Brassica oleracea, Gongylodes Group: Once a common vegetable, this curious brassica family crop had fallen into unfortunate obscurity, only recently being rediscovered by many present-day gardeners. Its crisp, mildly sweet bulb has a hint of apple, can be enjoyed raw or cooked, and provides lots of fiber, vitamins C and B6 along with copper, potassium, and manganese.
Days to maturity are calculated from date of direct seeding.
• Kohlrabi performs best in the cool season and can tolerate a wide range of soil types
• For extended harvests, plant every 2-3 weeks
• Mature plants are frost tolerant and cool weather brings out sweet flavor
• May and June sowings should be avoided as they result in kohlrabi maturing in the hottest weather, producing dry, woody bulbs
• Sowings can resume from mid-July to mid-August for fall/winter harvest
• Thin when plants have 2 sets of true leaves
• Start seeds 4-6 weeks before anticipated transplant date
• Transplant outside when there are 6-8 true leaves and nighttime temperatures remain above 40°F
• Start May—July for transplanting June—August for a fall crop
Insects & Diseases
• Common insects: See Brassica Insect Information below
• Disease prevention: 5-7 year crop rotation
Harvest & Storage
• For spring-sown kohlrabi: harvest when less than 2-4 inches in diameter
• Fall-grown kohlrabi is less likely to get woody as it gets larger
• Store at 36°F and 95% relative humidity
Brassica Insect Information
Aphids: Control aphids with ladybugs or a hard spray of water, Neem oil or Pyrethrin. Also, select varieties that mature later in the season when aphid populations decline.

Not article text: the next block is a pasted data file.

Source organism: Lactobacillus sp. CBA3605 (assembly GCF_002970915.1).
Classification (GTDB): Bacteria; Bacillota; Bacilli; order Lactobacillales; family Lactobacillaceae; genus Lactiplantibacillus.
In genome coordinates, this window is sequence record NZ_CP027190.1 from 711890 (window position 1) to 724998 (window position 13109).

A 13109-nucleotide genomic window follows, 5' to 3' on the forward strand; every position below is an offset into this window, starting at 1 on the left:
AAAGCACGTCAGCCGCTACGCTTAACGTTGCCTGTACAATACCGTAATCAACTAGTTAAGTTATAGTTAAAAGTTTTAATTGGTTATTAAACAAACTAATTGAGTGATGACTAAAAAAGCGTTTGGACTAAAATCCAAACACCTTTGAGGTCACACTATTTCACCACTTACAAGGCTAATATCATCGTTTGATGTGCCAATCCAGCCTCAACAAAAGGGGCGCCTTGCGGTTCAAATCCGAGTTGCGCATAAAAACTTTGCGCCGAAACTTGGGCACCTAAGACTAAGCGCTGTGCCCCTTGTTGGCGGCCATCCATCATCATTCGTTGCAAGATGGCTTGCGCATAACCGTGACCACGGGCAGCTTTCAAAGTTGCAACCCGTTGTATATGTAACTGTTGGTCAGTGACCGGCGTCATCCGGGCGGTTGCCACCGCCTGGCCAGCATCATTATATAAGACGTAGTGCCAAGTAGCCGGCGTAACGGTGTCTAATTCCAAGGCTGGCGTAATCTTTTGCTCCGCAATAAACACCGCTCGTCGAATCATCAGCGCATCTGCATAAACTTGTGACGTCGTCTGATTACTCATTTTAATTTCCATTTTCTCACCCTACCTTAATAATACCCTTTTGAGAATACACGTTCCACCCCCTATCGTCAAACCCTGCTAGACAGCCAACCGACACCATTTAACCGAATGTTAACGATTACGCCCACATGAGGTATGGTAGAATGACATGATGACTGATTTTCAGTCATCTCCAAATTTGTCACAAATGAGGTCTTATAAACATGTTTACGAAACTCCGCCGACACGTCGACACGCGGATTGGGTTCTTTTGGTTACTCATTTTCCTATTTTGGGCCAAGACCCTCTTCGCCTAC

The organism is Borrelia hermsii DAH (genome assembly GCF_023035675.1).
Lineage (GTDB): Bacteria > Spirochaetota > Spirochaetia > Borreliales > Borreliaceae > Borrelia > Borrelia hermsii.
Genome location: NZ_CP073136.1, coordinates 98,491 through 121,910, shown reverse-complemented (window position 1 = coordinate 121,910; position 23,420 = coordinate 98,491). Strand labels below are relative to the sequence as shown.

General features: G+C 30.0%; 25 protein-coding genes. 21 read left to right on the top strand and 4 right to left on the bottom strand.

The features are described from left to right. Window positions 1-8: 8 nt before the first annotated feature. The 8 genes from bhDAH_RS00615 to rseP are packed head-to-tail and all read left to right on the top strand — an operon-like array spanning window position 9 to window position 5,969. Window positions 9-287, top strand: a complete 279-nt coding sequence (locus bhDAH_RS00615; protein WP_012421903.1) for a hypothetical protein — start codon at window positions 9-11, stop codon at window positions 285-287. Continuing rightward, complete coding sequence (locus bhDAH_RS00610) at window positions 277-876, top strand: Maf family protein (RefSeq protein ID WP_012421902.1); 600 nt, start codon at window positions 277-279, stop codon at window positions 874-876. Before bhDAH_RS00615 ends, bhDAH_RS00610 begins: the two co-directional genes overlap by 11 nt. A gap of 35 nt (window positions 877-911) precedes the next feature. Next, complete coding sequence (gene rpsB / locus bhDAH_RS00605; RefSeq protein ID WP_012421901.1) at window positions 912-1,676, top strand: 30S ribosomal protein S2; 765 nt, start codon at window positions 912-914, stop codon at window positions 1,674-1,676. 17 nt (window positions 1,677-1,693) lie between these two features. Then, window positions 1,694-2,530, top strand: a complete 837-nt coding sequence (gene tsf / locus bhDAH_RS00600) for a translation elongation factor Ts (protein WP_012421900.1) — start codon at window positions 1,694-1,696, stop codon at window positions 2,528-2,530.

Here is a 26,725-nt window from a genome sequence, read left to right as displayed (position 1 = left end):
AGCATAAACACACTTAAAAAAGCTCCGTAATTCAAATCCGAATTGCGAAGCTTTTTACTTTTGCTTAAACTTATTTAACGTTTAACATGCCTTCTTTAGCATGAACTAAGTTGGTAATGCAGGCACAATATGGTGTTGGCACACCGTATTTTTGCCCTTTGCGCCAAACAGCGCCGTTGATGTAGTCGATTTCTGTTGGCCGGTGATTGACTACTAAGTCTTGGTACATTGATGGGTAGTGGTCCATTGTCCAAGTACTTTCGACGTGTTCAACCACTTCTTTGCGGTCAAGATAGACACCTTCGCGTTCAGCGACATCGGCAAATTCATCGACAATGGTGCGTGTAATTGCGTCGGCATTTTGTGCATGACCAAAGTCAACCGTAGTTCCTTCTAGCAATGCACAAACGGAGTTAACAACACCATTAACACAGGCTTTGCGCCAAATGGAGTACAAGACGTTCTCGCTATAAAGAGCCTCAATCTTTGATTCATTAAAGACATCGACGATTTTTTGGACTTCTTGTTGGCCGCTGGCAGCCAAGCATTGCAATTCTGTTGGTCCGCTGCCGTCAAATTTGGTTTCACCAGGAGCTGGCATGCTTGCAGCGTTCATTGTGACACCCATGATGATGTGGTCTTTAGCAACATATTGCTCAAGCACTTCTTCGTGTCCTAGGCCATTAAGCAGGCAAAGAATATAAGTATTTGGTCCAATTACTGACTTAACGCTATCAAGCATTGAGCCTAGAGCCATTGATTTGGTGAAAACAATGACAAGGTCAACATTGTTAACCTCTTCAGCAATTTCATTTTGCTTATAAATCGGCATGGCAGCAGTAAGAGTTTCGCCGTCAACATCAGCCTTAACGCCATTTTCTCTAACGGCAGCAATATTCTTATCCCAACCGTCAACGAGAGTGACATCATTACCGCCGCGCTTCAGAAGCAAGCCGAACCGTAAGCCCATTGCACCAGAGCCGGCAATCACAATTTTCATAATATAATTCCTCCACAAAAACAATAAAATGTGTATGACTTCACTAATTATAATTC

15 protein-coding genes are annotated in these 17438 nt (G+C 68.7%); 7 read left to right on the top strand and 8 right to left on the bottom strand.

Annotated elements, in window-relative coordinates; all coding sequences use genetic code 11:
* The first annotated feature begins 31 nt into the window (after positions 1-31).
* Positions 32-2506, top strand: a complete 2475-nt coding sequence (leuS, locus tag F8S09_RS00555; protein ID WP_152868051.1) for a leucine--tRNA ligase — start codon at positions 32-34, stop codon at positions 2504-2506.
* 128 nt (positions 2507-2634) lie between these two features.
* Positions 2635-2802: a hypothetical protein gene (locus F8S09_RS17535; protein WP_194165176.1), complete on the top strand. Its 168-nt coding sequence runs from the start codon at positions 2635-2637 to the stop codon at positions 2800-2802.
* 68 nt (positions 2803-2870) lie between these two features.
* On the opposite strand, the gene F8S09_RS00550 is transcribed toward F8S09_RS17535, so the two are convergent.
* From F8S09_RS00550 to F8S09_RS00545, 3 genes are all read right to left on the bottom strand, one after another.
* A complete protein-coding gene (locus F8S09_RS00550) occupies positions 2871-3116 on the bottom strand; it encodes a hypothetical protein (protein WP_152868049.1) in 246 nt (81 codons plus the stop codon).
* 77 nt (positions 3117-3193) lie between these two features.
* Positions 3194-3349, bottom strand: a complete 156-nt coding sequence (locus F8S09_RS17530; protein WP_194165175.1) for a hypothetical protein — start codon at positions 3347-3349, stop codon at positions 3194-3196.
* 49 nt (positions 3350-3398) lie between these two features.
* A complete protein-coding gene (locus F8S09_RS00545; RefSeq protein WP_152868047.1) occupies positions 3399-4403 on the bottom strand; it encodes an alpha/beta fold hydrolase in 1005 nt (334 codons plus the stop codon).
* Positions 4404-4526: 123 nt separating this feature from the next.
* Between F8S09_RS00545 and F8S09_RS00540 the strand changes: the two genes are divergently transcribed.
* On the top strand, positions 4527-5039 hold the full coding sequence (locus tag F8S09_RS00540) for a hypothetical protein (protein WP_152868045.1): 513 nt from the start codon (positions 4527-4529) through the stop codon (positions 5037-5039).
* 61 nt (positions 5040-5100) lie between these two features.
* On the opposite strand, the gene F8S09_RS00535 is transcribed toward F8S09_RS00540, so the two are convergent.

Cabbage worms, loopers, and root maggots: The first sign of cabbage worms will be off-white butterflies fluttering near the plants. They lay their yellowish-colored eggs on the undersides of leaves, which hatch into caterpillars that can cause severe root and head damage. To control light infestations, spray plants with Bacillus thuringiensis (B.t.). For heavy infestations, bait cabbage worms by mixing wheat bran into a B.t. solution. Add 1 tablespoon of molasses. Broadcast the bran mixture around the base of plants. Reapply as necessary. Using Reemay or Summer Insect Barrier can also provide control.
Flea beetles: Flea beetles chew tiny pinholes in leaves. Early control is essential to minimize the damage. Spray infected plants with Pyrethrin. Using floating row covers such as Summer Insect Barrier can also provide control.
Symphylans: In some areas of the US, symphylans (also known as garden centipede) can severely impede the plant growth of many crops. Only 1/4 inch long, white, and very active, they eat the root hairs of developing plants. Using larger transplants helps reduce damage. Contact your local county extension agent if you suspect you have a problem.